The California Public Employees' Retirement System building in Sacramento, California July 21, 2009. CalPERS, the state's public employees retirement fund, reported a loss of 23.4%, its largest annual loss.
The columnist details many of the small games that are played to boost pensions. My favorite: counting your health insurance and auto allowance in ways that count towards the pension.
If you are interested in finding out how much your city manager makes, click on this story for a searchable data base.
"At first, his compensation included allowances for fringe benefits, such as health insurance, and an auto allowance. But, under CalPERS rules, auto allowances cannot be counted toward pensions and fringe benefits usually can't either. In 2004, his contract was amended to say that the city agrees 'to report' those two items to CalPERS as "management incentives" so they would count toward his pension. In 2007, the fringe benefits and auto allowance were removed from his contract and his management incentive pay was increased by a similar amount."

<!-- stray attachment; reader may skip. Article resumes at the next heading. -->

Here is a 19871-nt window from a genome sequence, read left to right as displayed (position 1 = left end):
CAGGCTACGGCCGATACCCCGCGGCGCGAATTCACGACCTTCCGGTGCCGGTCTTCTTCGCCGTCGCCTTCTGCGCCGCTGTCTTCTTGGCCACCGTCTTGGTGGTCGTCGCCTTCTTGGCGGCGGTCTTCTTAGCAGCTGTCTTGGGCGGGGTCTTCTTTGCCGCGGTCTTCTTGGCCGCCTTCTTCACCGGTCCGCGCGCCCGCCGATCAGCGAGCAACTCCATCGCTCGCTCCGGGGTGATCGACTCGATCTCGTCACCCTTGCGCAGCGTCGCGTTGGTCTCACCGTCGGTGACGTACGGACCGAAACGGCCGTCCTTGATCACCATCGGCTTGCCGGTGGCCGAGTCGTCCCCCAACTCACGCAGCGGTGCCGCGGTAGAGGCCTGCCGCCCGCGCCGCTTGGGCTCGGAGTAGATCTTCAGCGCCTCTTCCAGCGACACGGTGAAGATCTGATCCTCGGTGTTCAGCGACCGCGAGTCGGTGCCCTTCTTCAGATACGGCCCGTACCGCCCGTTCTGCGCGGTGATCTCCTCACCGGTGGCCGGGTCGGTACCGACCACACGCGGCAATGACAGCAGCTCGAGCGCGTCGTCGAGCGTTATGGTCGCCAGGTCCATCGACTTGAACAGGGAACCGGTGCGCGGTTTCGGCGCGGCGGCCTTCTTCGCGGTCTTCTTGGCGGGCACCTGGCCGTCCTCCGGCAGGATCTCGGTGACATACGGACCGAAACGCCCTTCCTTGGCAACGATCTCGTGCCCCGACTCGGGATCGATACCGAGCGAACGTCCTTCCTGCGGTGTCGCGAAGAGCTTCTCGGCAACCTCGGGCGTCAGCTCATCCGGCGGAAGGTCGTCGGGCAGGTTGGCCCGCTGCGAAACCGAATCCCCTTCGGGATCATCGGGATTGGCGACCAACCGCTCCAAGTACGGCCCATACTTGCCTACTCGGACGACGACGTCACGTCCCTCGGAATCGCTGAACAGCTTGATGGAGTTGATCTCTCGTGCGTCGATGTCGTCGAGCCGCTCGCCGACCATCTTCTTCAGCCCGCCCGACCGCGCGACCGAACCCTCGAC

But the big takeaway is this: there's an inherent conflict of interest in letting city officials effectively set their own pensions. While cities need more discretion over their own funding in most areas, this may be one area -- given that decisions made on pensions today are not felt until years or decades later -- where some tight caps and other restrictions are necessary.